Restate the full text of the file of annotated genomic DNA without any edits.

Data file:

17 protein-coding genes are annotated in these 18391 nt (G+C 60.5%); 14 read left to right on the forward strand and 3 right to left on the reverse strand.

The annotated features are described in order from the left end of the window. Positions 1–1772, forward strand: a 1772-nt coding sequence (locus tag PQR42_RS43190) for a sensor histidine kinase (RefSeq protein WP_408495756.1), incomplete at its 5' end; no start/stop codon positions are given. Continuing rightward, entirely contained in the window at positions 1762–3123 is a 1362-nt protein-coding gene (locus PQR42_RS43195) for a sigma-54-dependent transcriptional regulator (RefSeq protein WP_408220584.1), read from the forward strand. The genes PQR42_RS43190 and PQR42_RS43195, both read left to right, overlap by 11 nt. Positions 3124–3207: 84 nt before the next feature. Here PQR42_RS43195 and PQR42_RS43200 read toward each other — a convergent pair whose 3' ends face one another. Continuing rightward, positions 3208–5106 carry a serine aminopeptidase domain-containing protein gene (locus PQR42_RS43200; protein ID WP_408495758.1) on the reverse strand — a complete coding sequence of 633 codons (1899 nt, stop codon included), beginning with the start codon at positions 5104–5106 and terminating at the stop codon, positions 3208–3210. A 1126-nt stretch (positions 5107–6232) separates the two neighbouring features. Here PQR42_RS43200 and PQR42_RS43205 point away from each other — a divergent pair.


17 protein-coding genes are annotated in these 18391 nt (G+C 60.5%); 14 read left to right on the forward strand and 3 right to left on the reverse strand.

The annotated features are described in order from the left end of the window. Positions 1–1772, forward strand: a 1772-nt coding sequence (locus tag PQR42_RS43190) for a sensor histidine kinase (RefSeq protein WP_408495756.1), incomplete at its 5' end; no start/stop codon positions are given. Continuing rightward, entirely contained in the window at positions 1762–3123 is a 1362-nt protein-coding gene (locus PQR42_RS43195) for a sigma-54-dependent transcriptional regulator (RefSeq protein WP_408220584.1), read from the forward strand. The genes PQR42_RS43190 and PQR42_RS43195, both read left to right, overlap by 11 nt. Positions 3124–3207: 84 nt before the next feature. Here PQR42_RS43195 and PQR42_RS43200 read toward each other — a convergent pair whose 3' ends face one another. Continuing rightward, positions 3208–5106 carry a serine aminopeptidase domain-containing protein gene (locus PQR42_RS43200; protein ID WP_408495758.1) on the reverse strand — a complete coding sequence of 633 codons (1899 nt, stop codon included), beginning with the start codon at positions 5104–5106 and terminating at the stop codon, positions 3208–3210. A 1126-nt stretch (positions 5107–6232) separates the two neighbouring features. Here PQR42_RS43200 and PQR42_RS43205 point away from each other — a divergent pair.